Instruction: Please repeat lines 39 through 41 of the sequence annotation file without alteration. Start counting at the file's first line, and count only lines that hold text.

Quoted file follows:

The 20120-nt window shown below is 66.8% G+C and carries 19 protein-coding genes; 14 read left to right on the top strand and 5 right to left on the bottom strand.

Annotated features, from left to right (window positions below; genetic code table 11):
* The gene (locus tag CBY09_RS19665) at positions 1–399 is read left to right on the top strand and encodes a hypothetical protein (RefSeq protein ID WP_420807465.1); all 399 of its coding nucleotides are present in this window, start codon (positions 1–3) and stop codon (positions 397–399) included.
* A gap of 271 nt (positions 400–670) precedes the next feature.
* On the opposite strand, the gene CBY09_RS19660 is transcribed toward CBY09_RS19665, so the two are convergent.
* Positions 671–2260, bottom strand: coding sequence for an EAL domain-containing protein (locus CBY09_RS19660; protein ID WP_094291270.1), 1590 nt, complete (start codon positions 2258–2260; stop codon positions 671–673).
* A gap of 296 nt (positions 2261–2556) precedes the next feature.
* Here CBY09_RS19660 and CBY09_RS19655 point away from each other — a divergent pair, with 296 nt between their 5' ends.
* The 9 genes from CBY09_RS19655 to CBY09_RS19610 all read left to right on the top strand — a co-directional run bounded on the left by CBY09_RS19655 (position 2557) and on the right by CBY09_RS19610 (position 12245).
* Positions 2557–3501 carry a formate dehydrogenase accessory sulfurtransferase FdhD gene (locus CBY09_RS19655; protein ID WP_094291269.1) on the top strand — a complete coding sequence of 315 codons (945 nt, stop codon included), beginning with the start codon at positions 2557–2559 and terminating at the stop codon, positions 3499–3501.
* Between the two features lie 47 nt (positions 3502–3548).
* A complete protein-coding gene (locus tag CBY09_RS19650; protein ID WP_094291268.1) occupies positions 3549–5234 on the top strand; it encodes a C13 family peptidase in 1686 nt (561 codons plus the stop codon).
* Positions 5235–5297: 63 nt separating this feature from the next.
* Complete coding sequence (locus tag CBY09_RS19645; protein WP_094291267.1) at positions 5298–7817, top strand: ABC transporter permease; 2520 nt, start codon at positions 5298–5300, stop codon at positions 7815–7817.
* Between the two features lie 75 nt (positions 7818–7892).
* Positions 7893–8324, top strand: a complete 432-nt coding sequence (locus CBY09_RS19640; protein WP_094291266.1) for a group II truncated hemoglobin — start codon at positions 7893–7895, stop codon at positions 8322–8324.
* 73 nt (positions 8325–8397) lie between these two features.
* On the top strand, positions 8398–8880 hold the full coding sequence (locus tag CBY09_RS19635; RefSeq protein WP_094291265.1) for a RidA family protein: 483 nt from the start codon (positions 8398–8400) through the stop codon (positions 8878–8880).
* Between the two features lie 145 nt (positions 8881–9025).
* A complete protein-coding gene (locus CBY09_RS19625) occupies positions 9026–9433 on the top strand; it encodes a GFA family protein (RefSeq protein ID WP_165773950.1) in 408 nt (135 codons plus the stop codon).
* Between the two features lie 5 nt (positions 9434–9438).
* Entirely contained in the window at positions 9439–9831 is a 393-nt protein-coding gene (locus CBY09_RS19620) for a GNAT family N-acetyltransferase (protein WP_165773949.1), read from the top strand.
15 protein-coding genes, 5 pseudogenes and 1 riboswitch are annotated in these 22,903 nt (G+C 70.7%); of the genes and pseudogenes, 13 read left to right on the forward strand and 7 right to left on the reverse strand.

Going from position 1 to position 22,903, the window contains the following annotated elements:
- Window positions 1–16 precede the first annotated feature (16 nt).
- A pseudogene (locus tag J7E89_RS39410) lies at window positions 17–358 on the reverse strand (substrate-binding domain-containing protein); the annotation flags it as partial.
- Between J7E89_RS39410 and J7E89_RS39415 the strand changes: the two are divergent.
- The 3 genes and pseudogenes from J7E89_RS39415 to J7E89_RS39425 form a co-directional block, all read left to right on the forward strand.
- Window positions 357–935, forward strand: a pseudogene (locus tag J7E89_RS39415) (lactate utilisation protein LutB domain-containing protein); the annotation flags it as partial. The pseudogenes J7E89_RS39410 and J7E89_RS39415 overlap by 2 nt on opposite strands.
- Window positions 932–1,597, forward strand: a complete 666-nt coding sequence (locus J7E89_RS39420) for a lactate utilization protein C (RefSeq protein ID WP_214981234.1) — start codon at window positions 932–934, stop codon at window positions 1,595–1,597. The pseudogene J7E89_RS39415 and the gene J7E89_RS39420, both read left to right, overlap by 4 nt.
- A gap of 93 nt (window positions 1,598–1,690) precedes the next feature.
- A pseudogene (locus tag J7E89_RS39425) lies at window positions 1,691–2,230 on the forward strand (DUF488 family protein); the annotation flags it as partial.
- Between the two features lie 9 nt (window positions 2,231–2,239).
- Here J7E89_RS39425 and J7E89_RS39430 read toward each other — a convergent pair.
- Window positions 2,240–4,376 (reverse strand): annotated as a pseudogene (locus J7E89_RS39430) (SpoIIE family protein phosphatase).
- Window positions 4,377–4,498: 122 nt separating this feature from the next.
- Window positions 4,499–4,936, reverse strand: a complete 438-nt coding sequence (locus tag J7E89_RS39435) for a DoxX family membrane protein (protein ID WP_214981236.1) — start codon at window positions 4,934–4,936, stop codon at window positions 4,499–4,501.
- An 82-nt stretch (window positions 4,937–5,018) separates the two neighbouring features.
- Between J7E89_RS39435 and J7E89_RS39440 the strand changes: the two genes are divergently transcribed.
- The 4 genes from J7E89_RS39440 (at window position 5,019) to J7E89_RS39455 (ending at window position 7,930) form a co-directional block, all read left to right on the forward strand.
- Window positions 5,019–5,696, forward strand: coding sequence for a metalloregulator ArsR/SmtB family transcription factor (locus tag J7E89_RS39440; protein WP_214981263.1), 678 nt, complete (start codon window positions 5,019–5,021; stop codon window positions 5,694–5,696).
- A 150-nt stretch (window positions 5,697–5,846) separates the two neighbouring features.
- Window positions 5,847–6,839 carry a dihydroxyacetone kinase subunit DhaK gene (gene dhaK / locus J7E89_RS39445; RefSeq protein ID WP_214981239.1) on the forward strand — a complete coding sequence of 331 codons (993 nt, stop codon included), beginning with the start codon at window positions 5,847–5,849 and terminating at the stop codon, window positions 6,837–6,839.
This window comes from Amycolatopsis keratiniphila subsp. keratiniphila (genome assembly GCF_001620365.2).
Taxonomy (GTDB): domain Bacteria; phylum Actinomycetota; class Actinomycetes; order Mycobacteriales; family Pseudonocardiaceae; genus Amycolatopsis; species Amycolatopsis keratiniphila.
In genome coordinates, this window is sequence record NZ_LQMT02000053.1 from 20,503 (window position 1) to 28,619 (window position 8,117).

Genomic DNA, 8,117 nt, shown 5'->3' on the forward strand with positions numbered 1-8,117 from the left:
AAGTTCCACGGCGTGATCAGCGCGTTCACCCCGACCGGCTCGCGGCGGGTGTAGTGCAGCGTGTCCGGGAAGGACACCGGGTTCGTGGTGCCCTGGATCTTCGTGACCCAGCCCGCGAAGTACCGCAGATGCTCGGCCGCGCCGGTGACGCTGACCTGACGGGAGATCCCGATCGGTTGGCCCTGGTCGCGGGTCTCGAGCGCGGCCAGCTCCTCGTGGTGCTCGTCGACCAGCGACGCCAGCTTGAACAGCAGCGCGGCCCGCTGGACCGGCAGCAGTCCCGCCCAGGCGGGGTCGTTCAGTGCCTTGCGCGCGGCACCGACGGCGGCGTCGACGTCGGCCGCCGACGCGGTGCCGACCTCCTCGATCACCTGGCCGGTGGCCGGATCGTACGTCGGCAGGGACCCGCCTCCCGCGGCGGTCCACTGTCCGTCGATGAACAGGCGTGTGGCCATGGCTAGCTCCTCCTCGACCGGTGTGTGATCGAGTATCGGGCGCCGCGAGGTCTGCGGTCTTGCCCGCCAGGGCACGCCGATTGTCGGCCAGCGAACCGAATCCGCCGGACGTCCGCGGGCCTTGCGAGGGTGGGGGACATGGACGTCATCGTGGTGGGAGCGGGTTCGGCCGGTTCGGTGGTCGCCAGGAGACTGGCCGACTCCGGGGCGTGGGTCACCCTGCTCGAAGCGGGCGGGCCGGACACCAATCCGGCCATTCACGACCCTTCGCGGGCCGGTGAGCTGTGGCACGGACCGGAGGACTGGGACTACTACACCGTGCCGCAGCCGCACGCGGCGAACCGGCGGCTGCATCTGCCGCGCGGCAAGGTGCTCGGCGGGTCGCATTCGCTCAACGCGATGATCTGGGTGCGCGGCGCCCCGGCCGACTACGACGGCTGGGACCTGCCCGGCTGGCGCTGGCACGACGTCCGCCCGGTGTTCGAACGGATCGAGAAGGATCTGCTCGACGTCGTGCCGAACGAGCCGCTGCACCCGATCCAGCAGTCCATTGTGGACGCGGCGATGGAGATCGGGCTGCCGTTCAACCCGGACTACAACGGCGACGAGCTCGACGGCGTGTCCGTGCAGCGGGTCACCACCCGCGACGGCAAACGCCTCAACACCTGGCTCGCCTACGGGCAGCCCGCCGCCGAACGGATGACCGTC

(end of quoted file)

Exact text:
- Between J7E89_RS39435 and J7E89_RS39440 the strand changes: the two genes are divergently transcribed.
- The 4 genes from J7E89_RS39440 (at window position 5,019) to J7E89_RS39455 (ending at window position 7,930) form a co-directional block, all read left to right on the forward strand.
- Window positions 5,019–5,696, forward strand: coding sequence for a metalloregulator ArsR/SmtB family transcription factor (locus tag J7E89_RS39440; protein WP_214981263.1), 678 nt, complete (start codon window positions 5,019–5,021; stop codon window positions 5,694–5,696).